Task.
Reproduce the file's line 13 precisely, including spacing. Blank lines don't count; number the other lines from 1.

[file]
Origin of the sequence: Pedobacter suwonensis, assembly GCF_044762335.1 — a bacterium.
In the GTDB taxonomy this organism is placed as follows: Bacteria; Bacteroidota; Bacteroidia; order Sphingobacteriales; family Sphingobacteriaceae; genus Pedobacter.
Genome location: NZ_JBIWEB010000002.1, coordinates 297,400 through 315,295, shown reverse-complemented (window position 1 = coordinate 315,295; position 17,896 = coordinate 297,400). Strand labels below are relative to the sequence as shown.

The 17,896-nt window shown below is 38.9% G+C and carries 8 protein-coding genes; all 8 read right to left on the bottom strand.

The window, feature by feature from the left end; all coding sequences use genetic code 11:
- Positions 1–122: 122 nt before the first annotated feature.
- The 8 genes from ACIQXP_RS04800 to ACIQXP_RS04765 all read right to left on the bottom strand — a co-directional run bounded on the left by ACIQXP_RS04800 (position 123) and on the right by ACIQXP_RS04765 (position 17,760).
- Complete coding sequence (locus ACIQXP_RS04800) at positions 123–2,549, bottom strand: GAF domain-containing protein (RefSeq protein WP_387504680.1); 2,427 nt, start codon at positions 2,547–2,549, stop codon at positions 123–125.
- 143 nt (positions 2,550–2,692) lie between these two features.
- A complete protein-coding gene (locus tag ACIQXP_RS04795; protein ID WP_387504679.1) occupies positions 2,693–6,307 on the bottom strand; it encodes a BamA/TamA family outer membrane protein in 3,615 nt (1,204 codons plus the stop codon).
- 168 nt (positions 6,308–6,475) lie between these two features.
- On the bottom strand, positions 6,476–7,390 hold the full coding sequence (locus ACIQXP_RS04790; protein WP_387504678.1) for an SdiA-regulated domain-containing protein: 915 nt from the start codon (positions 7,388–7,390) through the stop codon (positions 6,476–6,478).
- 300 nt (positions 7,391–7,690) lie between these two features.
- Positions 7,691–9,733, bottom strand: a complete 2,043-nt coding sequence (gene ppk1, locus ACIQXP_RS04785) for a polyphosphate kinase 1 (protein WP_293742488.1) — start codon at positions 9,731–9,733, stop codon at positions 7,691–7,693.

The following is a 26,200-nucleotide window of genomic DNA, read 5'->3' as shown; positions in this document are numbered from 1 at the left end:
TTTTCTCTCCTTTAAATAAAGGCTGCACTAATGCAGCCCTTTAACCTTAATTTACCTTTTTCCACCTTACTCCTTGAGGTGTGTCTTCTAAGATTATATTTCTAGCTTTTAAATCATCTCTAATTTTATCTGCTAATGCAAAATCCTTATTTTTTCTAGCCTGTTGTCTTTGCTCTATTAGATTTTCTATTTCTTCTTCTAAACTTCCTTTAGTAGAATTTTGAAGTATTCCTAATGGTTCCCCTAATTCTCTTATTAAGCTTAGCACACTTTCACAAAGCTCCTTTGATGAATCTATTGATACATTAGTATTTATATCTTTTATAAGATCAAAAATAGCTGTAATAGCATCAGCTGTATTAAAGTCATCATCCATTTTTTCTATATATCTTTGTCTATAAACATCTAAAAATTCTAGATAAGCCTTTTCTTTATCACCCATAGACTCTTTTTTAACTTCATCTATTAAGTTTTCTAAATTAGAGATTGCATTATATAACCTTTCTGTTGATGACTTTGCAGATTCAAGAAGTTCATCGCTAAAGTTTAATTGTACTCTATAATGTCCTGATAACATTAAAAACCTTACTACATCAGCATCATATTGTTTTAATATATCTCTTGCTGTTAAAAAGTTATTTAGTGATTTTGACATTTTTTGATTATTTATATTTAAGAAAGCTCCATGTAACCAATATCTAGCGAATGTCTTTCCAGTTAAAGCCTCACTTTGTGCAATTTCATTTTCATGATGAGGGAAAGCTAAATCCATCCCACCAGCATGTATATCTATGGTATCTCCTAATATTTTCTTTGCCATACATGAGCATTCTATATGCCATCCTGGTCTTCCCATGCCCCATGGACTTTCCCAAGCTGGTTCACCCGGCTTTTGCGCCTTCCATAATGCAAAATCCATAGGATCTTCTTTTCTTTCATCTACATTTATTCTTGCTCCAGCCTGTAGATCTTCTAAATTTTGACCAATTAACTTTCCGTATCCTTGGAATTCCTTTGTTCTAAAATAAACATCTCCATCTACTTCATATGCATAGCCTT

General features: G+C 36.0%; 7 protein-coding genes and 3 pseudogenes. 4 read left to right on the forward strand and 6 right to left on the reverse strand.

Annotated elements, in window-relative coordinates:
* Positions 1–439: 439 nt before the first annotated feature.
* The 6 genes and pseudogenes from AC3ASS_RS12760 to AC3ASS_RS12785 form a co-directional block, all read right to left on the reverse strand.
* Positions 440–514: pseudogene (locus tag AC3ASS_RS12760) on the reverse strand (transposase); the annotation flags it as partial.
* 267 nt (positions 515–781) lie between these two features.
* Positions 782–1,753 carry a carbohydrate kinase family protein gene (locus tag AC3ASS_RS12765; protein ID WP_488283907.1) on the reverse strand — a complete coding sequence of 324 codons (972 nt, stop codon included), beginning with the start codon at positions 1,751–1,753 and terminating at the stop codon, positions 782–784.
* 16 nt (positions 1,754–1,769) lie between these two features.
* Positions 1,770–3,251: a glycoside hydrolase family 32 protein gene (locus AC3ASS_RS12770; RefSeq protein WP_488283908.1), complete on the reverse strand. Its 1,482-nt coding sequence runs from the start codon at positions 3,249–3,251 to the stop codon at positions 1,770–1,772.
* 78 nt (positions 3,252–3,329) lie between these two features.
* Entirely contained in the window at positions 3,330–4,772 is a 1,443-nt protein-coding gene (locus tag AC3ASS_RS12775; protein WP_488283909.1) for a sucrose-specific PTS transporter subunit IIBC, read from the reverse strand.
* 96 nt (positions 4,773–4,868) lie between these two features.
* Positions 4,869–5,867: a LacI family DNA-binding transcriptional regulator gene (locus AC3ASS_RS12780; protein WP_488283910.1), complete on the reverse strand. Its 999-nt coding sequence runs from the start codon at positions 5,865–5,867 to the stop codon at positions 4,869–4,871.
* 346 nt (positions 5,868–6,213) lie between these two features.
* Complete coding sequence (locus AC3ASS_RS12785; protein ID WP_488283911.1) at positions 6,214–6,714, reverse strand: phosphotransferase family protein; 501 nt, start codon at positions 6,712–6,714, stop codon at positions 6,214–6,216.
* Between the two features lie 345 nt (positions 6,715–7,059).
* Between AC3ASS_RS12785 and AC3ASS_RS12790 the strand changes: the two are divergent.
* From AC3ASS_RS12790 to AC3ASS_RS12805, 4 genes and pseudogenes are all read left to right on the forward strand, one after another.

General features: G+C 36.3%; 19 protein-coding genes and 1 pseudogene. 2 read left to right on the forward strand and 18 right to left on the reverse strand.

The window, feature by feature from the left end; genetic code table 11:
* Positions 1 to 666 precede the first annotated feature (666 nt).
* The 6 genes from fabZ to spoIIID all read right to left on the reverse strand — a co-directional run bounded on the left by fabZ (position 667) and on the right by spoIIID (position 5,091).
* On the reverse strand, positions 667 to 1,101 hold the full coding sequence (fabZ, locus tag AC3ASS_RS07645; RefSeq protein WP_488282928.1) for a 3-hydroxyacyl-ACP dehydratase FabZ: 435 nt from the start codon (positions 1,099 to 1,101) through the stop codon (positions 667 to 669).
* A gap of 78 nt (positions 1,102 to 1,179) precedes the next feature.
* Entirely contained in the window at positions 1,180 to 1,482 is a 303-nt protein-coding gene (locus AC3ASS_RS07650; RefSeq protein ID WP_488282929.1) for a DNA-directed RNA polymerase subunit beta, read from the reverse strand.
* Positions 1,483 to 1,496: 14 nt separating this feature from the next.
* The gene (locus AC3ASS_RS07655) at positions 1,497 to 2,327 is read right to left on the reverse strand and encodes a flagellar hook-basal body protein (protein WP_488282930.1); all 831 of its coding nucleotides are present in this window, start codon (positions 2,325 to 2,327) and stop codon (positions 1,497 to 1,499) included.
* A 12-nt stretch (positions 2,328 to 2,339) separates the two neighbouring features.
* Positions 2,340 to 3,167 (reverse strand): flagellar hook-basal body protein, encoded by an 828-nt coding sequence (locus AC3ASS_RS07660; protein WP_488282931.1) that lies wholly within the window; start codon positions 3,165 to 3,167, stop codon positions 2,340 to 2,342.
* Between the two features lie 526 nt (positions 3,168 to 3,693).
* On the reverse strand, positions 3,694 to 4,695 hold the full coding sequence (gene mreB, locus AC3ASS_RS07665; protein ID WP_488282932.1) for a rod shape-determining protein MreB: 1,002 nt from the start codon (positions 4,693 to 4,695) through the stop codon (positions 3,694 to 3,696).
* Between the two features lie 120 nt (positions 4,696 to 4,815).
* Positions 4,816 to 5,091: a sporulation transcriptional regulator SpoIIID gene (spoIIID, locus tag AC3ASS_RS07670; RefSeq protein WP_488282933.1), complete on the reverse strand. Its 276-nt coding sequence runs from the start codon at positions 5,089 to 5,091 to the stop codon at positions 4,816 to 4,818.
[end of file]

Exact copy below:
- 300 nt (positions 7,391–7,690) lie between these two features.